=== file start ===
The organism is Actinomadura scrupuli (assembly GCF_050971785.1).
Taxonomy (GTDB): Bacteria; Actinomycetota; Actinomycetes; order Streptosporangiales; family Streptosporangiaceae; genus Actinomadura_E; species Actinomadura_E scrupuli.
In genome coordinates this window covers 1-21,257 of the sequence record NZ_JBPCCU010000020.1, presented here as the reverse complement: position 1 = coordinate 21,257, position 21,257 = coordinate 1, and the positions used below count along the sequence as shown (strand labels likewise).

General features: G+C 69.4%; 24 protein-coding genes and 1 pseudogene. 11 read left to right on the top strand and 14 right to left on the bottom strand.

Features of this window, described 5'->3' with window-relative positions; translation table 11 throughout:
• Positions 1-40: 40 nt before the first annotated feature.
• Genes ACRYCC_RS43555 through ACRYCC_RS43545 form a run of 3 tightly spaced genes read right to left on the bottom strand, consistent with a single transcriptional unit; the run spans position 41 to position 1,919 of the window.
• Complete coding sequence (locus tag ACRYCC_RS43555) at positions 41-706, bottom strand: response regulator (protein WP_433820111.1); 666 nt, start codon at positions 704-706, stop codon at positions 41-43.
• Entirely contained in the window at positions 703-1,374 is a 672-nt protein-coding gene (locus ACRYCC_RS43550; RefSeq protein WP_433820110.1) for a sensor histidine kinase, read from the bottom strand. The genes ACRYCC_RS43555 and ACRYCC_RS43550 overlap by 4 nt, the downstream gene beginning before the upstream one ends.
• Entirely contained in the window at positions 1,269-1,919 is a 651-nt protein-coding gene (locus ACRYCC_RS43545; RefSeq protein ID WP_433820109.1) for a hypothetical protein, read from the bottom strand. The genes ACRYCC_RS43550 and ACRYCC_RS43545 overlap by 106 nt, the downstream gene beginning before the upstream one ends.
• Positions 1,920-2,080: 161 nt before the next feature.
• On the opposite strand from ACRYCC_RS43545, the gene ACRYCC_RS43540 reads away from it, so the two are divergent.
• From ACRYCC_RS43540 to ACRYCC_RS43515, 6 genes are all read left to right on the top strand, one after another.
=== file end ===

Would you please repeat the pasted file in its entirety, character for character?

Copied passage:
The organism is Actinomadura scrupuli (assembly GCF_050971785.1).
Taxonomy (GTDB): Bacteria; Actinomycetota; Actinomycetes; order Streptosporangiales; family Streptosporangiaceae; genus Actinomadura_E; species Actinomadura_E scrupuli.
In genome coordinates this window covers 1-21,257 of the sequence record NZ_JBPCCU010000020.1, presented here as the reverse complement: position 1 = coordinate 21,257, position 21,257 = coordinate 1, and the positions used below count along the sequence as shown (strand labels likewise).

General features: G+C 69.4%; 24 protein-coding genes and 1 pseudogene. 11 read left to right on the top strand and 14 right to left on the bottom strand.

Features of this window, described 5'->3' with window-relative positions; translation table 11 throughout:
• Positions 1-40: 40 nt before the first annotated feature.
• Genes ACRYCC_RS43555 through ACRYCC_RS43545 form a run of 3 tightly spaced genes read right to left on the bottom strand, consistent with a single transcriptional unit; the run spans position 41 to position 1,919 of the window.
• Complete coding sequence (locus tag ACRYCC_RS43555) at positions 41-706, bottom strand: response regulator (protein WP_433820111.1); 666 nt, start codon at positions 704-706, stop codon at positions 41-43.
• Entirely contained in the window at positions 703-1,374 is a 672-nt protein-coding gene (locus ACRYCC_RS43550; RefSeq protein WP_433820110.1) for a sensor histidine kinase, read from the bottom strand. The genes ACRYCC_RS43555 and ACRYCC_RS43550 overlap by 4 nt, the downstream gene beginning before the upstream one ends.
• Entirely contained in the window at positions 1,269-1,919 is a 651-nt protein-coding gene (locus ACRYCC_RS43545; RefSeq protein ID WP_433820109.1) for a hypothetical protein, read from the bottom strand. The genes ACRYCC_RS43550 and ACRYCC_RS43545 overlap by 106 nt, the downstream gene beginning before the upstream one ends.
• Positions 1,920-2,080: 161 nt before the next feature.
• On the opposite strand from ACRYCC_RS43545, the gene ACRYCC_RS43540 reads away from it, so the two are divergent.
• From ACRYCC_RS43540 to ACRYCC_RS43515, 6 genes are all read left to right on the top strand, one after another.